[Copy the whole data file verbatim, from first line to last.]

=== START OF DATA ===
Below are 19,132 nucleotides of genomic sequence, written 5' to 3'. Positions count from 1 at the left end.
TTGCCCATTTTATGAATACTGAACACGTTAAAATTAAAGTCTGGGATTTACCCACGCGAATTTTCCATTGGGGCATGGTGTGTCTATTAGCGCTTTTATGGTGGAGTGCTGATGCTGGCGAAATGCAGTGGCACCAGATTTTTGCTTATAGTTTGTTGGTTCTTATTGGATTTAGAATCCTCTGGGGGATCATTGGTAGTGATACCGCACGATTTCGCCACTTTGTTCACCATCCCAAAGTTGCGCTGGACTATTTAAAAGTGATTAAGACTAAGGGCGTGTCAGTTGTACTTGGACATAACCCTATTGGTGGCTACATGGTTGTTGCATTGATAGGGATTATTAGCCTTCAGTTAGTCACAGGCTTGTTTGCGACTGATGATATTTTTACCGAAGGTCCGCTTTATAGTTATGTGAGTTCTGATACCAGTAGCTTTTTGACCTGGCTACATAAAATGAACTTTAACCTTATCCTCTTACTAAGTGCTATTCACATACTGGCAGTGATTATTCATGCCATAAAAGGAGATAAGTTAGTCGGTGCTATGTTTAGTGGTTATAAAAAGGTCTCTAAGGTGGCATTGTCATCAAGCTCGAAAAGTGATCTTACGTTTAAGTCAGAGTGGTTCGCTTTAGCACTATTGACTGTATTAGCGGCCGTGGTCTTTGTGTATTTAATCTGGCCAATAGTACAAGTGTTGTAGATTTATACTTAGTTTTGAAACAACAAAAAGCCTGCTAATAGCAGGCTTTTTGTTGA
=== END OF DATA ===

Below are 19,132 nucleotides of genomic sequence, written 5' to 3'. Positions count from 1 at the left end.
TTGCCCATTTTATGAATACTGAACACGTTAAAATTAAAGTCTGGGATTTACCCACGCGAATTTTCCATTGGGGCATGGTGTGTCTATTAGCGCTTTTATGGTGGAGTGCTGATGCTGGCGAAATGCAGTGGCACCAGATTTTTGCTTATAGTTTGTTGGTTCTTATTGGATTTAGAATCCTCTGGGGGATCATTGGTAGTGATACCGCACGATTTCGCCACTTTGTTCACCATCCCAAAGTTGCGCTGGACTATTTAAAAGTGATTAAGACTAAGGGCGTGTCAGTTGTACTTGGACATAACCCTATTGGTGGCTACATGGTTGTTGCATTGATAGGGATTATTAGCCTTCAGTTAGTCACAGGCTTGTTTGCGACTGATGATATTTTTACCGAAGGTCCGCTTTATAGTTATGTGAGTTCTGATACCAGTAGCTTTTTGACCTGGCTACATAAAATGAACTTTAACCTTATCCTCTTACTAAGTGCTATTCACATACTGGCAGTGATTATTCATGCCATAAAAGGAGATAAGTTAGTCGGTGCTATGTTTAGTGGTTATAAAAAGGTCTCTAAGGTGGCATTGTCATCAAGCTCGAAAAGTGATCTTACGTTTAAGTCAGAGTGGTTCGCTTTAGCACTATTGACTGTATTAGCGGCCGTGGTCTTTGTGTATTTAATCTGGCCAATAGTACAAGTGTTGTAGATTTATACTTAGTTTTGAAACAACAAAAAGCCTGCTAATAGCAGGCTTTTTGTTGA